Every day we make sure they eat breakfast, put on clean clothes, get all their school stuff together, wear a coat (maybe), and then we send them off, sometimes by bus, sometimes in our cars, sometimes they drive themselves, and we hope and pray they return to us in one piece, with no extra bumps or bruises, no unnecessary heartaches, minimal disappointments, and a whole lot of joy. And thank God, for most of us, that’s exactly what happens day in and day out.
Since the Sandy Hook shooting, my perspective has changed and my fear level has been higher when sending them off. The idea of a terror attack or a school shooting has entered our collective reality and every day I send them off knowing that these fears are not my own mommy paranoia rearing its head, but actual possibilities, however small.
Today I had breakfast with my youngest. She is pretty great. Every morning she wakes me up to have breakfast with her; not to make her breakfast, which I sometimes do, but to sit with her and eat together. Today while we ate we talked about the kids from Florida who are rising up and demanding action. She said, “Yes, people will listen to kids (aside: how thankful am I that her life experiences have led her to that conclusion?!)”. We both think this time things might be different, that something might get done to create real change. I told her when I was a kid we didn’t worry about school shootings. (I do have vague memories of a kid bringing a rifle to the high school on the other side of town once, but he was older than me and that didn’t really hit my world, I just heard about it.) She thought that it must’ve been a lot more relaxing not to have to think about things like lockdown drills. I asked her about the drills, what they do, what the drills are like, and it was like I was asking her about what she was eating. Her answers were so nonchalant because lockdown drills are just a normal part of life for a school child in 2018. She said when they have a drill they have to shut the blinds and then all the kids hide in one corner of the room out of view of the doors and windows so that no one can see them to shoot at them.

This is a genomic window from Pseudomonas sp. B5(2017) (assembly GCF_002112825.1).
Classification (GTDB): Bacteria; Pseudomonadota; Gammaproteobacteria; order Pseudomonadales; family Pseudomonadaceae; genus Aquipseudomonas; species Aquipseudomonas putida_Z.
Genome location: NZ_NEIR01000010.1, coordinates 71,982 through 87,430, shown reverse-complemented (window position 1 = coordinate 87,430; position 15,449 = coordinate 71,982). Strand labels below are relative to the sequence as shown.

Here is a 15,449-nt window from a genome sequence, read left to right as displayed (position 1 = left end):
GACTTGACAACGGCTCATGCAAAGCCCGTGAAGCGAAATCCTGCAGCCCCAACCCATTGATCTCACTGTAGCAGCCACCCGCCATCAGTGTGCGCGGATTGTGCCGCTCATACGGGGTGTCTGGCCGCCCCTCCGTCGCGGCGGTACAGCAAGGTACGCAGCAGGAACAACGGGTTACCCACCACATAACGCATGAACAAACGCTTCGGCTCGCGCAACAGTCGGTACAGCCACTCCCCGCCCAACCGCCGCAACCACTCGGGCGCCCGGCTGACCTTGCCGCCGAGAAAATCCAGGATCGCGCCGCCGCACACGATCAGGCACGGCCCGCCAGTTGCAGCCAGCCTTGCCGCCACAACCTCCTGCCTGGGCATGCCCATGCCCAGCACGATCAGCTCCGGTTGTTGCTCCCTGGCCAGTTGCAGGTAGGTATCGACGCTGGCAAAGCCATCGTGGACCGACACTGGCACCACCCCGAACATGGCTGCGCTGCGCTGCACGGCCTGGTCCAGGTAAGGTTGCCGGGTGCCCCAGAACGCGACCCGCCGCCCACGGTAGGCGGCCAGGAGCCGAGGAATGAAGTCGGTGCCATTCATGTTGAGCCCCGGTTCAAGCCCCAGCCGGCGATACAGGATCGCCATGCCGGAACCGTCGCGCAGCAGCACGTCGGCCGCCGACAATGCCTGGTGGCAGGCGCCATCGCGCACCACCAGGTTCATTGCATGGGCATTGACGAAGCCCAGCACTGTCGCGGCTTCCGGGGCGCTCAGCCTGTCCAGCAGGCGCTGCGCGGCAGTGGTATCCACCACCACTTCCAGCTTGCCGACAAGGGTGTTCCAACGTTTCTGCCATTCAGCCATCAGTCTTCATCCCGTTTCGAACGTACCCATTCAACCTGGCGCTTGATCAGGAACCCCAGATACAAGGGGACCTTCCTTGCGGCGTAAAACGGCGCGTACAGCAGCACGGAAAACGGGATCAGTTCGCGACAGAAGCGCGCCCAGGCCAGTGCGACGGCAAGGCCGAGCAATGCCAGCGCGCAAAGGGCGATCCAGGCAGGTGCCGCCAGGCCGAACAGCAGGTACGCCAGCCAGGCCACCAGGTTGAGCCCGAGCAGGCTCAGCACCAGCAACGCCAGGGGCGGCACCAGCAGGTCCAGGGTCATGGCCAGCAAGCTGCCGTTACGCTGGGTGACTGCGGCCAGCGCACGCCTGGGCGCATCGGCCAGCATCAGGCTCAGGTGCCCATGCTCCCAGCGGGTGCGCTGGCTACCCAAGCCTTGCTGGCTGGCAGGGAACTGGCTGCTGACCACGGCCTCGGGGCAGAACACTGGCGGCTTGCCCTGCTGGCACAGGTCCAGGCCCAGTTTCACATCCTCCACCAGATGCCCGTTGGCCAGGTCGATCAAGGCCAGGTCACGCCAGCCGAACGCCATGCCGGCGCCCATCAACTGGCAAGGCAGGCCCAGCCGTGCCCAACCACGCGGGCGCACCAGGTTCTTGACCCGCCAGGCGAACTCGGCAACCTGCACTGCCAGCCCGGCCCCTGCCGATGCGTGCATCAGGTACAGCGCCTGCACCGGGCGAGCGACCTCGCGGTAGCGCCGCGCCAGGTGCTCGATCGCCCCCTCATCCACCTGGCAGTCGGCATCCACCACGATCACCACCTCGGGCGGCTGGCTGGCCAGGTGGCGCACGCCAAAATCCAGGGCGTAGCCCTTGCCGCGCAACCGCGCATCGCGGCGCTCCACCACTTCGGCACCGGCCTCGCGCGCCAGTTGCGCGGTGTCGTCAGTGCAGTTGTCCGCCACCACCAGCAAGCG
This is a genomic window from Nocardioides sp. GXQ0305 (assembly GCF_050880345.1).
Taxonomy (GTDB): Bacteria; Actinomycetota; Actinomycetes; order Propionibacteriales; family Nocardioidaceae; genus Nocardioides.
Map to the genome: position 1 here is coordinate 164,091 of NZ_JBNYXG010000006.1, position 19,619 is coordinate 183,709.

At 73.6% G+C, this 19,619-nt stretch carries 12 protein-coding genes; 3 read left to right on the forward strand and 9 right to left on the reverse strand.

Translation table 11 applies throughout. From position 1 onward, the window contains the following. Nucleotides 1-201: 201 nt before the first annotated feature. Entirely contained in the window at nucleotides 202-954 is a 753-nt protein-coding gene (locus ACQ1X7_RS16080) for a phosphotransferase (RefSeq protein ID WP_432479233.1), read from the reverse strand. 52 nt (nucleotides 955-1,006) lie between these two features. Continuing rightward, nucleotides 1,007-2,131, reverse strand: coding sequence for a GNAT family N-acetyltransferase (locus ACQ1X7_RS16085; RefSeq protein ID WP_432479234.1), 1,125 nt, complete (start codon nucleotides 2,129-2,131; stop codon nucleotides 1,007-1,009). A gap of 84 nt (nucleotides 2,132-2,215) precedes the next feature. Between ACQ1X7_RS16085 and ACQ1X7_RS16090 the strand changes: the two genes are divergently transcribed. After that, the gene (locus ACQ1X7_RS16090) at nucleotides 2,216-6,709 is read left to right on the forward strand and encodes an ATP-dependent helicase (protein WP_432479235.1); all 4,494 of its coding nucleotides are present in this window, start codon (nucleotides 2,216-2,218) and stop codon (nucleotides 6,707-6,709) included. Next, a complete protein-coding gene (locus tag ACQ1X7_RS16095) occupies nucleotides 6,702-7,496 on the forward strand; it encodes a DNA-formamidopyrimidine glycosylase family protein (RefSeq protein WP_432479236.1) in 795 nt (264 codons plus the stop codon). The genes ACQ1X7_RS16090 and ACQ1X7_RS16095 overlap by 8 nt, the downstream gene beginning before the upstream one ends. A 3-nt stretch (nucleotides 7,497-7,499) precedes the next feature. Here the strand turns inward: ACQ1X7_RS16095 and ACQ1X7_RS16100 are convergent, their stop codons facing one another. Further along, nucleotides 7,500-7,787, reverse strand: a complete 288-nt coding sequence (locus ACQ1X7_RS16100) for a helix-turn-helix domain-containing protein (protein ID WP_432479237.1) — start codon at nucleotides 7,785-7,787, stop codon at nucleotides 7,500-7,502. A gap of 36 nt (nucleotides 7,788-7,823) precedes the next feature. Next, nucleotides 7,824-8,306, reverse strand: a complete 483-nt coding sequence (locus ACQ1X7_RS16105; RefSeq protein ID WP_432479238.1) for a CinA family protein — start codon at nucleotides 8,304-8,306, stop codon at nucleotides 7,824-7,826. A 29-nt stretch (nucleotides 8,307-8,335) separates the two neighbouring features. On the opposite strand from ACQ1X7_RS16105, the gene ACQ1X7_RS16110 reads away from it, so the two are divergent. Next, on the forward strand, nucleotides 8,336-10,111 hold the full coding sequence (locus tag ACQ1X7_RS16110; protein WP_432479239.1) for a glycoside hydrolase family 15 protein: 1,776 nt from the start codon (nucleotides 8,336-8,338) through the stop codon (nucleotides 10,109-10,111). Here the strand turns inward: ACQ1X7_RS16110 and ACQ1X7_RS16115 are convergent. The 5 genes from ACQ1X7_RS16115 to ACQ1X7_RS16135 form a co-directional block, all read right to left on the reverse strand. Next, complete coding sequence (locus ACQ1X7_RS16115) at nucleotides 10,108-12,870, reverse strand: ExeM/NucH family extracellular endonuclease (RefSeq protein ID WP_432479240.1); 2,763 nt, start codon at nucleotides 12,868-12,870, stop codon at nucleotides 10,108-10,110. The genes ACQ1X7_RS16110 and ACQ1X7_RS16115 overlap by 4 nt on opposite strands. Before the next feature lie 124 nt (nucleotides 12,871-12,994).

That’s right, my child at breakfast today, told me what she and her classmates do to avoid getting shot at school. What the hell is wrong with this country? Why is this an acceptable reality?
After breakfast, I drove her to school. We stopped for a hot cocoa/coffee at the gas station. We drove to school and she hopped out of the car. I watched her closely, with her shiny braces smile and light brown ponytail. She said “I love you,” and headed off and I watched. I said a little prayer that God would protect her today, as always. And I watched. I couldn’t help but think of the moms and dads in Parkland who dropped off their children a week ago, with I love yous and prayers and plans for the afternoon, never to see their babies again. I watched as she headed in, ponytail bouncing behind her and tried to take a snapshot in my mind of my bouncy, cheerful girl, heading into school where her friends and adventures await, where she has to do the occasional, but very normal lockdown drill. I wanted to remember her just like that, just in case. And then she was gone, into the doors and out of my view and my reach.
My baby came home to me this afternoon. She burst in through the front door excited to tell me a story about school, rushing around so we could head to dance, practicing her steps as she figured out what to bring for snack tonight. And I was thankful to have her back with me to tell me more stories, unlike all the moms and dads who unknowingly said goodbye for the last time one morning when they sent their treasures to school in Parkland, in Sandy Hook, in Columbine, in America where kids are supposed to be safe. I thought of the unbearable silence in so many American homes where lives have been ended by gun violence, all the dreams unrealized, all the stories left untold.
I don’t know the answer, but I know we all deserve better. And I know that enough is enough. Enough is enough. This cannot go on. We cannot sacrifice another child on the altar of the second amendment. We must find a way to a new and better normal.